A report by Automotive News shows that 2015 was the best year for new car sales America has ever experienced, crushing all expectations with sales numbers that topped upward of 17,470,659 units all together. That is an increase of about 5.7% over 2014, and trumps the previous record-holding year of 2000, which saw 17,402,486 new cars leave dealerships.
According to the report, the largest winner of 2015 was Nissan, which saw a 19% jump over the same time in 2014. The Fiat Chrysler Group (FCA) saw the next biggest hike, with a 13% bump, and while volume rose 11% for Toyota and 10% for Honda, Ford and General Motors came in last with deliveries up 8.3% and 5.7% respectively.
Lower gas prices, a boost in lease program interest from consumers, low APR offers, and a rekindled love for all things truck-oriented have been attributed to America’s surging car sales, and according to Automotive News, these final numbers from 2015 “marks the longest streak of annual gains since the 1920s and caps a spectacular comeback for the industry.”
Analyst Jessica Caldwell of Edmunds.com says that while of the aforementioned factors do indeed influence potential car buyers, it is important to not overlook the vehicles themselves. “If you’re buying a new car today,” she explained to Automotive News, “you’re getting a safer, more fuel-efficient, and more technologically packed vehicle than ever before.”
But regardless of how right-on Caldwell is, or how fantastic of a year it was for the auto industry as a whole, it is highly unlikely that 2016 will yield the same extreme numbers. In fact, 2016 may end up being one of the worst years for car sales in history, and at the risk of sounding like naysayers prognosticating the impending doom of the automotive segment, there are a few reasons that have caused industry experts to act apprehensive about the Year of the Monkey.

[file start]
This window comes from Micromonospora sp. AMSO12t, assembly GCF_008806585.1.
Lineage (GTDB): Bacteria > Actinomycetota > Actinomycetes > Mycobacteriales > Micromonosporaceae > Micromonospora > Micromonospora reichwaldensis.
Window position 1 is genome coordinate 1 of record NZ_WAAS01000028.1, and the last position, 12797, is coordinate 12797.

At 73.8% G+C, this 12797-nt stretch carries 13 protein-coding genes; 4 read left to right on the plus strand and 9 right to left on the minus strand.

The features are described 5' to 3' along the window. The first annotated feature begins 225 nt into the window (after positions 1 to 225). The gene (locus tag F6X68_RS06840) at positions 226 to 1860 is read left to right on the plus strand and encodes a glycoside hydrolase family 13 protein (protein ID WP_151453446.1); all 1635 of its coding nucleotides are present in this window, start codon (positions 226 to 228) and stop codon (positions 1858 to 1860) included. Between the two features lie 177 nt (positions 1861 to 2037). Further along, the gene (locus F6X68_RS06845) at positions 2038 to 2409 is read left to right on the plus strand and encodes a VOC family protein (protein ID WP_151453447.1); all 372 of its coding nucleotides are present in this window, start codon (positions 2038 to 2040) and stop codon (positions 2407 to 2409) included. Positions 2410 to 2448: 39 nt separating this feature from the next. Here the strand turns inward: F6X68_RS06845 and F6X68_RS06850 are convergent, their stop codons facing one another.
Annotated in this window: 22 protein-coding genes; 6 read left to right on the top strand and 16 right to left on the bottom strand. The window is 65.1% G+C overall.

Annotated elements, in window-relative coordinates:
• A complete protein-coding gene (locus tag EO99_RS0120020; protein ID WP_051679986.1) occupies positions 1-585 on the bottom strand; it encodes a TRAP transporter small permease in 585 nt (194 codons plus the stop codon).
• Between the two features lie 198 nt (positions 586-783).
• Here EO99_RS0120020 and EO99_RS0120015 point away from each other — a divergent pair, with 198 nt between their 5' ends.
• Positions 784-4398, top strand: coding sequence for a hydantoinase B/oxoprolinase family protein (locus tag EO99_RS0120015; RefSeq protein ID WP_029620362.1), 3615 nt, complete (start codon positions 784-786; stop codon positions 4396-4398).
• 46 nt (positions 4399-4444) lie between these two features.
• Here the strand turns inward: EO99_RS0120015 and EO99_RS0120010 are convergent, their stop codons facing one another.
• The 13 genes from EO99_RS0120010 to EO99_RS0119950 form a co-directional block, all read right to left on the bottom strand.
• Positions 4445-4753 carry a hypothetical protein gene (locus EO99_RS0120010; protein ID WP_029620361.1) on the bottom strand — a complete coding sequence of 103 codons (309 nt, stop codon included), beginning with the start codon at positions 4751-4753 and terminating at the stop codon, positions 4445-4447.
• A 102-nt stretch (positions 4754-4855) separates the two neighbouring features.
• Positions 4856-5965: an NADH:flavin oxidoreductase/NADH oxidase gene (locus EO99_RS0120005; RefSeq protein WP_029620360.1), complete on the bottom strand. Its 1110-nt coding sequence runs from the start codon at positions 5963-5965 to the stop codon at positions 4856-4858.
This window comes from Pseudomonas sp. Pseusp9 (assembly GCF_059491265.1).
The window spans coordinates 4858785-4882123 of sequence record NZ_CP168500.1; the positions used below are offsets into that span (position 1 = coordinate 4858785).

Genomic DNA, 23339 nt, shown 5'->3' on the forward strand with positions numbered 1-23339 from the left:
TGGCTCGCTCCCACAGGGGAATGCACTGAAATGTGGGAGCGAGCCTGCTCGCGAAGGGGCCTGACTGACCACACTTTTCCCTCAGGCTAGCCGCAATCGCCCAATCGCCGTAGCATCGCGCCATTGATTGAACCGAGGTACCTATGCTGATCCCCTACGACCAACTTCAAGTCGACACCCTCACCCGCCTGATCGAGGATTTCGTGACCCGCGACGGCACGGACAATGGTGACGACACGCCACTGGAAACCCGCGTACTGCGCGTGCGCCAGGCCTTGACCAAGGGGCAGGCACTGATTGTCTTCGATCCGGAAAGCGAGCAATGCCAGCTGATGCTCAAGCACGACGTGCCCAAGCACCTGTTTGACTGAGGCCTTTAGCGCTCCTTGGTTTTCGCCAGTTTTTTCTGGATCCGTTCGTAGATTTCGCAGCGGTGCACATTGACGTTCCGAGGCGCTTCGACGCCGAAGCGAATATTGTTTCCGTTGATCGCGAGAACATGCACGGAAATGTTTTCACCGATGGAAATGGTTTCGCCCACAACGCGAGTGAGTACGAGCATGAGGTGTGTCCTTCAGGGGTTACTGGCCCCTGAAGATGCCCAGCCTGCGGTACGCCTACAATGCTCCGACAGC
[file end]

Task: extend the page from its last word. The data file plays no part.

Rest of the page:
Bloomberg highlights a grim reality that no one wants to see in a new piece. In the video, JSC Automotive’s managing director Jochen Siebert explains that while sales will remain up for the immediate future in the States, a period of stagnation followed by a sharp decline could be upon us with more foreboding implementations to follow.
Praised for its consultative skill sets, JSC Automotive specializes in analyzing all things automotive for the Chinese market, and offers council to both suppliers and OEMs in areas such as strategy, planning, and marketing, as well as for mergers and acquisitions. Founded by Jochen Siebert back in 2007, the firm has been following auto sales trends the world over, and since globalization has caused a “we’re all in this together” level of reliability, predicting what happens over in places like China will undoubtedly correlate to the rest of the world as well.
Remotely located in Singapore (JSC Automotive is headquartered in Stuttgart and Shanghai), Siebert explains that even though America kicked ass in 2015 when it came to fresh automobiles in garages, the rest of the world was not so fortunate. He tells Bloomberg that when regarding auto sales in 2016 “the term that we will use is ‘global recession.'” He goes on to explain that sales in America will likely not grow higher than 17.8 million since the demand has primarily been met, and mentions that the culprit that will most likely pull everyone down is “former emerging markets [that] are submerging.”
Brazil, Russia, and China are all prominent markets that automakers have been vying for power in recently, and now that they all seem to be stalling, Siebert and his team of analysts predict that the worst is yet to come. When asked if China holds the car keys to salvation or damnation, Siebert says that the U.S still retains that ownership along with Japan and some “other markets,” and that if interest rates rise like many have predicted they will in 2016, sales will fall off once more. He goes on to mention that government and personal lawsuits stemming from the Volkswagen fiasco will also likely damage growth, and with diesel sadly slipping back into context as a dirty word, sales of this fuel efficient style of combustion will likely slide even further.